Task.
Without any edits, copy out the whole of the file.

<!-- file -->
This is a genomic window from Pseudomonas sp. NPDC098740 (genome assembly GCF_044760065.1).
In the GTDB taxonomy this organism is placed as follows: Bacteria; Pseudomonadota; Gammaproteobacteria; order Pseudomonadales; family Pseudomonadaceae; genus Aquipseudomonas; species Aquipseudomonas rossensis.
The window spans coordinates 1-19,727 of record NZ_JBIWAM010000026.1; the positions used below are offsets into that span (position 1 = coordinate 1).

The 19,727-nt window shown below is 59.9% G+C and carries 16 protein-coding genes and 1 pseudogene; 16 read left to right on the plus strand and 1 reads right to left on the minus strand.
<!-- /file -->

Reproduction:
This is a genomic window from Pseudomonas sp. NPDC098740 (genome assembly GCF_044760065.1).
In the GTDB taxonomy this organism is placed as follows: Bacteria; Pseudomonadota; Gammaproteobacteria; order Pseudomonadales; family Pseudomonadaceae; genus Aquipseudomonas; species Aquipseudomonas rossensis.
The window spans coordinates 1-19,727 of record NZ_JBIWAM010000026.1; the positions used below are offsets into that span (position 1 = coordinate 1).

The 19,727-nt window shown below is 59.9% G+C and carries 16 protein-coding genes and 1 pseudogene; 16 read left to right on the plus strand and 1 reads right to left on the minus strand.